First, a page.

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Worms

A computer worm is a self-contained program (or set of programs) that is able to spread functional copies of itself or its segments to other computer systems (usually via network connections). Unlike viruses, worms do not need to attach themselves to a host program.

There are two types of worms - host computer worms and network worms.

Host computer worms are entirely contained in the computer they run on and use network connections only to copy themselves to other computers. Host computer worms where he original terminates itself after launching a copy on another host (so there is only one copy of the worm running somewhere on the network at a given moment) are also called "rabbits".

Network worms consist of multiple parts (called "segments"), each running on different machines (and possibly performing different actions) and using the network for several communication purposes. Propagating a segment from one machine to another is only one of those purposes. Network worms that have one main segment, which coordinates the work of the other segments are sometimes called "octopuses."

History of Worms

Despite, debatably, being the most famous, the Internet worm of 1988 was, assuredly, not the first or the last to have affected any network. The term "worm" was used for the first time by science fiction author John Brunner in his book called "The Shockwave Rider". In his book Brunner described a totalitarian form of Government, which would keep a control over their citizens by the use of a powerful computer network. A freedom fighter, in the story, introduced into this computer network system a contaminant, which was called a "tapeworm". This tapeworm infested the system and forced the government to shut down the network and their main base of power was lost.

Surprisingly, the first worms in history were actually designed to good rather than harm to networks. The first ever programme that could be called a worm, as per definition, was developed for the assistance of air traffic controllers by Bob Thomas in 1971. This worm" programme would notify air traffic controllers when the controls of a plane moved from one computer to another. In fact, this worm named "creeper" would travel from one computer screen to the other on the network showing the message, "I'm reeper! Catch me if you can!" The difference from most worms was that this creeper did not reproduce itself. Even later, although the idea of developing worms slowly faded away, a few people did try to experiment with these. These included John Shock and Jon Hepps of Xerox's Palo Alto Research Center, who in the early 1980s began working on worm programmes. This was also the first time that this type of programme was called a worm.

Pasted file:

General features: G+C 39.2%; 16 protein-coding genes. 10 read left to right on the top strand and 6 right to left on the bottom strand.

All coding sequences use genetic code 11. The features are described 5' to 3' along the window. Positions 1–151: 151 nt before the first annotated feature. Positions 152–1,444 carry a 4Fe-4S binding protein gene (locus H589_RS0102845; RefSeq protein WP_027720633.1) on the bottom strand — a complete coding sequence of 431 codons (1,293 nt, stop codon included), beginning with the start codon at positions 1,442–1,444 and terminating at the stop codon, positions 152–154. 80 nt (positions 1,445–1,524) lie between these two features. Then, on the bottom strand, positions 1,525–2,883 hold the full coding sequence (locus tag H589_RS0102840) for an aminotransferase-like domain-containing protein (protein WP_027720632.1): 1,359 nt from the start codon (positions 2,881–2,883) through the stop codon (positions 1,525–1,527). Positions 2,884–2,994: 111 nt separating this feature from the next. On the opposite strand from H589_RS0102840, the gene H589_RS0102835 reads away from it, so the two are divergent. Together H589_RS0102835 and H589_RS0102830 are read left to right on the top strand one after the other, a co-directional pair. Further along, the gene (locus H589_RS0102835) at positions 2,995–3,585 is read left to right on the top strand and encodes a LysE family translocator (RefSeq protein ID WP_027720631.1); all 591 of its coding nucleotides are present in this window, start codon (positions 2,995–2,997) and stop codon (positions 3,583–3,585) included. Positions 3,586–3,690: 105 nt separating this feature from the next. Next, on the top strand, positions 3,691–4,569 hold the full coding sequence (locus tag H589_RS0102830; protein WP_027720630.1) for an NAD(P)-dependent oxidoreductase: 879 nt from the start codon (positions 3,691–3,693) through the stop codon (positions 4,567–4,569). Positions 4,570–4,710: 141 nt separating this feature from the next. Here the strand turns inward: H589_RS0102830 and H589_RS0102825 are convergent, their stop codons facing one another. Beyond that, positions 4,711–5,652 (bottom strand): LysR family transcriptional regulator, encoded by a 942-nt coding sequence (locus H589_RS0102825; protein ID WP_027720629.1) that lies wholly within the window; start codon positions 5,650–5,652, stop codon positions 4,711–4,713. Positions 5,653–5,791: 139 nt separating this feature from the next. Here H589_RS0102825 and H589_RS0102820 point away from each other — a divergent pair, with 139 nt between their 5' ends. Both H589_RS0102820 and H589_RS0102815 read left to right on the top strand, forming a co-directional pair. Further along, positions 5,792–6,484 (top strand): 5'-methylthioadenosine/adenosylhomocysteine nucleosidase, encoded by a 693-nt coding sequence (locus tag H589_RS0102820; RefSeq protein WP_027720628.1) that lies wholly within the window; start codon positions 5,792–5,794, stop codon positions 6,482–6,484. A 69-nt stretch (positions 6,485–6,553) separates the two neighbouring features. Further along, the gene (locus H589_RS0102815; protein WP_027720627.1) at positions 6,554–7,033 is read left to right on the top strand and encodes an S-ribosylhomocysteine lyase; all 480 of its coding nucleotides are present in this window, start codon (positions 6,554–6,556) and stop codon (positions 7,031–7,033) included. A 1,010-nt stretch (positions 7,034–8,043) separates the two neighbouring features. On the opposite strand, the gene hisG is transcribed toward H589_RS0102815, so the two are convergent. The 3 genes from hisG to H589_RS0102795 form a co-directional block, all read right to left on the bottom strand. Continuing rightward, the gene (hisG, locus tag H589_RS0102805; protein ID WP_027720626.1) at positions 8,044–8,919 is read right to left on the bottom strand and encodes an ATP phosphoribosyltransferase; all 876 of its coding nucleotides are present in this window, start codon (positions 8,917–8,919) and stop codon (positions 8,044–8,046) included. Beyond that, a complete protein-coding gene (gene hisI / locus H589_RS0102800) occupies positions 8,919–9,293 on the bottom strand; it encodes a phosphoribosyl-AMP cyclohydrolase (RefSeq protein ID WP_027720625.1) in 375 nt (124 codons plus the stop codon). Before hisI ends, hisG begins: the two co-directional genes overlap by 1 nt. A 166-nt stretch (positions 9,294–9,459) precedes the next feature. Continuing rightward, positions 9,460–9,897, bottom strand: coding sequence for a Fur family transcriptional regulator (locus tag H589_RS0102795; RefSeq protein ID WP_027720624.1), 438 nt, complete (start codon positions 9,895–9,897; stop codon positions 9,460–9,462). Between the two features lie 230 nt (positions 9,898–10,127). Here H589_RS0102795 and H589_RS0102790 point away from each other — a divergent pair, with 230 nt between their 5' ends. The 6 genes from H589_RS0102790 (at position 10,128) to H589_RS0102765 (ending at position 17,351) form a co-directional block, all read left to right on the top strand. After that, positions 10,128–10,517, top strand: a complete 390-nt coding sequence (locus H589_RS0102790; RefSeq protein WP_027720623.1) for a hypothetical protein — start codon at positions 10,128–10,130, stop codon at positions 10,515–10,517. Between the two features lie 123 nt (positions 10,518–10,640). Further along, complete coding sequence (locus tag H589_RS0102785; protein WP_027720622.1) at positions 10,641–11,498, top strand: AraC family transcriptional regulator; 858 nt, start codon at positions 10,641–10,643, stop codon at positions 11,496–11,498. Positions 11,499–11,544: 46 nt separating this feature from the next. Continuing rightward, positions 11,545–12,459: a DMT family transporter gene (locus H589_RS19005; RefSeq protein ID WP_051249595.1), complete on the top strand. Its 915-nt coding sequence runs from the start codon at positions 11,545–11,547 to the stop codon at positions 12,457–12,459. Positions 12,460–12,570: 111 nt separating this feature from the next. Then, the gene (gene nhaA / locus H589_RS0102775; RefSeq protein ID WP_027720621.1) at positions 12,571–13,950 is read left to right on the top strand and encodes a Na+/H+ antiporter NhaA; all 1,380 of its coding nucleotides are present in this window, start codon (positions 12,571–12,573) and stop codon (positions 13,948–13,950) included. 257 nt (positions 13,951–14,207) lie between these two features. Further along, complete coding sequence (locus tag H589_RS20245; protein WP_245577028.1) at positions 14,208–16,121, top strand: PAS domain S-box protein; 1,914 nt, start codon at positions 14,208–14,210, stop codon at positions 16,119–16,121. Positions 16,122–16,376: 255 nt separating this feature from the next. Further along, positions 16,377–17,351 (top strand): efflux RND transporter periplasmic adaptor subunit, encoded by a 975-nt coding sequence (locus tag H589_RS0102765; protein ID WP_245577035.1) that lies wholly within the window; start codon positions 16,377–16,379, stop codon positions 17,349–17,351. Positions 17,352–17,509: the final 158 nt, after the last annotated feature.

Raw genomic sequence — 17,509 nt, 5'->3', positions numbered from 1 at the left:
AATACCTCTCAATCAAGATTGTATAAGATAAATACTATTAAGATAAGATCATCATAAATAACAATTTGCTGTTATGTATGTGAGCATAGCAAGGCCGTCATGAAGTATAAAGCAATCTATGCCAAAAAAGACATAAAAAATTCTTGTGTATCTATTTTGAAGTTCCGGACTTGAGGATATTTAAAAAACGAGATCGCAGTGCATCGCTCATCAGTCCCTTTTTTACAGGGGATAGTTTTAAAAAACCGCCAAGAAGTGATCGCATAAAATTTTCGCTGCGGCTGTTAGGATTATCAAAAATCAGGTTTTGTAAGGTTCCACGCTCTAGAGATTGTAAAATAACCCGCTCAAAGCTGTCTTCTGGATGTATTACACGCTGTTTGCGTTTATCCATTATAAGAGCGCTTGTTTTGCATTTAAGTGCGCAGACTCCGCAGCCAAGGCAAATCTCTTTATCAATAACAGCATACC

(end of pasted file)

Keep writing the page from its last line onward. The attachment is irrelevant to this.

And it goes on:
Both of them developed a total of 5 worms, each specially designed to perform a particular function. They were programmed to do certain tasks around the network. The simplest of these worms was a "town crier" worm. Its job was only to post announcements on all the computers of the network. Then there were the more complicated worms, like the one, which would remain completely dormant during the day and would activate only in the night. Once all the employees had left for the day, this worm would harness the extra computing power of the idle computers to do tasks which required more computing power. In the morning, before the arrival of the employees it would save all the work done during the night and become dormant till the next evening.

Although these programmes were apparently helpful around the network, their developers were given a rude glimpse of their inherent destructive possibilities when one morning the employees returned to find that all the computers had crashed. When they tried to restart the computers, they crashed again. It was found that one of the worms had malfunctioned and had created havoc in the network. A "vaccine" had to be created so as to deactivate the worm before the computers on the network could become functional again.

World Famous Worms

The Internet Worm - 1988

On November the 22nd, 1988, Robert Morris, a Cornell University science graduate accidentally released his worm on a very large network in the area. This network was named Arpanet, which later went on to become the Internet. The worm managed to infect approximately three thousand computers during eight hours of activity. The Internet worm as it came to be known, disabled all those machines by making copies of itself and thus clogging them. Apart from clogging all the security loopholes, many machines had to be completely taken off the network till all copies of the worm could be totally removed. Although the entire process took the scientists almost two to three days, no data was lost on any of the infected computers and no permanent damage was done to any of the computers.

The SPAN network worm - 1989

On the 16th of October 1989, a worm named WANK infected many VAX and VMS computers on the SPAN network. This worm, if it found that it had system privileges, would then change the system announcement message to "Worms against Nuclear Killers!" The message was then graphically displayed as the first letters of each word and the last three letters of the last word.

The Christmas tree Worm - 1987

The Christmas tree worm, which was a combination of a Trojan Horse (a programme which does something more than what is entered in its specifications) and a chain letter. This was a mainframe worm and managed to paralyze the IBM network on Christmas day 1987. The worm was written in a language called Exec. It asked the user to type the word "Christmas" on the screen. Then it drew a Christmas tree and sent itself to all the names of people stored in the user files "Names" and "Netlog" and in this way propagating itself.


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